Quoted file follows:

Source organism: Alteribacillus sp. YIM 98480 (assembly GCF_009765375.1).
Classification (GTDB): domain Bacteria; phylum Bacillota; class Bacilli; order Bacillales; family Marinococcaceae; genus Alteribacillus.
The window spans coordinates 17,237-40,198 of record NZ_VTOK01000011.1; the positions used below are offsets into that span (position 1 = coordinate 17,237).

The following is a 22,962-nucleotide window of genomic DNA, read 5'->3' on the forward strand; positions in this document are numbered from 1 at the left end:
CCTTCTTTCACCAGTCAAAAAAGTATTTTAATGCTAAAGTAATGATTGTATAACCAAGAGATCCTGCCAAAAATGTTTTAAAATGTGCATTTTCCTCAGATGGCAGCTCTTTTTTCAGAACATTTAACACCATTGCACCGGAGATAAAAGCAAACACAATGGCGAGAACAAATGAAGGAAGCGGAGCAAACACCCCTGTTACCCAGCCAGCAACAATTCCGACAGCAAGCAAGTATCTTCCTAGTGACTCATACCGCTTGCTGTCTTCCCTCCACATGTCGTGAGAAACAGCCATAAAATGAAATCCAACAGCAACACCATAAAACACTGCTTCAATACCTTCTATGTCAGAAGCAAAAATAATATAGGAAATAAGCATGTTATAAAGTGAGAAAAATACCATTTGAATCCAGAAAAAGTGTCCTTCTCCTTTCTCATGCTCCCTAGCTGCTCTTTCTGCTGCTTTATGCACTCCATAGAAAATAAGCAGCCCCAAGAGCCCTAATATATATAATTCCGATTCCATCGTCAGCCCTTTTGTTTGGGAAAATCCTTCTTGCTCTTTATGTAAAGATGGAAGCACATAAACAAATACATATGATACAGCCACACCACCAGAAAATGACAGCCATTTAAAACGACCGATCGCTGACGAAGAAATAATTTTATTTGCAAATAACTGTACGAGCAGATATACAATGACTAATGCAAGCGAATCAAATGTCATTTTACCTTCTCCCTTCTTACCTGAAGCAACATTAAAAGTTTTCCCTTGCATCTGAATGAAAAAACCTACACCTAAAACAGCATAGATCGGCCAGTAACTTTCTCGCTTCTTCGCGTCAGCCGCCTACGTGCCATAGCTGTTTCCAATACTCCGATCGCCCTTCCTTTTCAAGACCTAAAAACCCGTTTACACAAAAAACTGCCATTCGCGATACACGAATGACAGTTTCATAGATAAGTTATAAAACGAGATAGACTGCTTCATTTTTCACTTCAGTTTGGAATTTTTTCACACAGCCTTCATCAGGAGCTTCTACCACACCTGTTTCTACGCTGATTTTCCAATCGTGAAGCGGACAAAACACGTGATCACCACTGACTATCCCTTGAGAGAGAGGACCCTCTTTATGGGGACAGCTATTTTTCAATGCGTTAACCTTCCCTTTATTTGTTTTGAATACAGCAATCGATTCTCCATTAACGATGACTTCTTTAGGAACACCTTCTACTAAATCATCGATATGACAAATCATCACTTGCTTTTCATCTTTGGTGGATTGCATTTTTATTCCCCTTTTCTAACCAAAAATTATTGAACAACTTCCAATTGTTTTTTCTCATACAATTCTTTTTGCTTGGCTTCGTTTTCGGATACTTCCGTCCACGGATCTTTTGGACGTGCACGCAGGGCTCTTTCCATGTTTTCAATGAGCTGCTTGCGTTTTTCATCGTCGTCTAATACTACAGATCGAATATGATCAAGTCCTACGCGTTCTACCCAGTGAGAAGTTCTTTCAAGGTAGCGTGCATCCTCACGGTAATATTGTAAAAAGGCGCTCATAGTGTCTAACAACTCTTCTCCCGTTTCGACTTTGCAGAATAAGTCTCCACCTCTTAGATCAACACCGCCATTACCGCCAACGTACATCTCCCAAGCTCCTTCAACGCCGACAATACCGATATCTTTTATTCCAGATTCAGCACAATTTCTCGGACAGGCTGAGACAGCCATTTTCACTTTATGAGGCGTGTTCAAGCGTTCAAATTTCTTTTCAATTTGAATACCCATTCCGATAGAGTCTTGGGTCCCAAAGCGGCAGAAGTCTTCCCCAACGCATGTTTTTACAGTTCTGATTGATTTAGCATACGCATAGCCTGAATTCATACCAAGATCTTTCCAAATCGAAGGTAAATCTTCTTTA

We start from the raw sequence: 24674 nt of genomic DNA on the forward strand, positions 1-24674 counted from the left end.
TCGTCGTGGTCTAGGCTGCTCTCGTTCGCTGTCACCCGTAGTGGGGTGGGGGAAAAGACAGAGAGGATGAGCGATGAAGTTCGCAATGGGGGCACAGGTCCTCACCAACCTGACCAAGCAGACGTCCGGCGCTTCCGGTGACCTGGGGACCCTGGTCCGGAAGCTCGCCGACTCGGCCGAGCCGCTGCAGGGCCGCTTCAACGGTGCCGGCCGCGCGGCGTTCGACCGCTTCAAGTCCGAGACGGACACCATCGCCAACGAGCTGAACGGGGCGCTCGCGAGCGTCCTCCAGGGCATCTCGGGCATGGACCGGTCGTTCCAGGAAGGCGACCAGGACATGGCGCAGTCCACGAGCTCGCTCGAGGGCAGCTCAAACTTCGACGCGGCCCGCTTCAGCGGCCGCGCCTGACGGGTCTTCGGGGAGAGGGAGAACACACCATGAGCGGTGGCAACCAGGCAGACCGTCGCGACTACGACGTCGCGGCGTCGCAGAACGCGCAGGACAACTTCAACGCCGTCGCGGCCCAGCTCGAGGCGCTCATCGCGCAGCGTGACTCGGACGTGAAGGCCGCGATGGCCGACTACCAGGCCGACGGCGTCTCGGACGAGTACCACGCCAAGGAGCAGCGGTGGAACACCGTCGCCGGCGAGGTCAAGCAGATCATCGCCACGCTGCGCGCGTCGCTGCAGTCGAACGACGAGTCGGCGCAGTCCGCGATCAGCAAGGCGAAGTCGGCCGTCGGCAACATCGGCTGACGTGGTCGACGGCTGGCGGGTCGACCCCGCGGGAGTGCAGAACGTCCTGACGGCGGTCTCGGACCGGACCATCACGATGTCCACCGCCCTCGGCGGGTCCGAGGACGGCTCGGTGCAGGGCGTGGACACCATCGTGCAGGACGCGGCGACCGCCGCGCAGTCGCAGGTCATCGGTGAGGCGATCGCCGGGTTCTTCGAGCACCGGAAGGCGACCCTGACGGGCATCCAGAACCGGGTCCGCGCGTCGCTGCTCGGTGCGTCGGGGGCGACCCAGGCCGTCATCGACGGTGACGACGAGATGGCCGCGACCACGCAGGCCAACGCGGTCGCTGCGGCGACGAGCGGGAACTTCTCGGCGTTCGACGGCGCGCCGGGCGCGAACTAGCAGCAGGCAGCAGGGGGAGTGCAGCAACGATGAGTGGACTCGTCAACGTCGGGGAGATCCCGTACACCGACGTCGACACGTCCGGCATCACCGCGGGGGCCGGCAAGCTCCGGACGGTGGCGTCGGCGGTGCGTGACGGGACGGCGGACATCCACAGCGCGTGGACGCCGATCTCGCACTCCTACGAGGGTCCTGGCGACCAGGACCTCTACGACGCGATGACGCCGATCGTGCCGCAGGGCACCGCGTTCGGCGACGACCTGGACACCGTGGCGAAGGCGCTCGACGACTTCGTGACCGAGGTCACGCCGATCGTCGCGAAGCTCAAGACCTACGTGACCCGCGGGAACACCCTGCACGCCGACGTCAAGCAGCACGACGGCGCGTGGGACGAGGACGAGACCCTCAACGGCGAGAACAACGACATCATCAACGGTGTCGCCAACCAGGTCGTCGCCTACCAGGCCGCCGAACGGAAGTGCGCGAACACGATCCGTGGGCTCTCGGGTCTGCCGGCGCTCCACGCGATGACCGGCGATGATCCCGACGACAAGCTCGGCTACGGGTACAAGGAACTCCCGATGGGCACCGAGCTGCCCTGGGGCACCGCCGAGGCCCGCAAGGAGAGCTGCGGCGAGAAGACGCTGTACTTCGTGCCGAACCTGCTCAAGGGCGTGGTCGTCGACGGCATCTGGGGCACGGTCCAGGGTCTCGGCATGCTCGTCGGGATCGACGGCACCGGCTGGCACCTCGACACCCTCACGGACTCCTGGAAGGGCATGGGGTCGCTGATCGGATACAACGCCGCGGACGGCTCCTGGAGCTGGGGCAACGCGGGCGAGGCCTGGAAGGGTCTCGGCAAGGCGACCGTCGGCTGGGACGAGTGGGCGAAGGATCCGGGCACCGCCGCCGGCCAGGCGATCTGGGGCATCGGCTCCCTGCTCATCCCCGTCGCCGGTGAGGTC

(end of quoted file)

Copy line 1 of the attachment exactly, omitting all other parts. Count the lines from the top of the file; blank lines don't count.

Source organism: Alteribacillus sp. YIM 98480 (assembly GCF_009765375.1).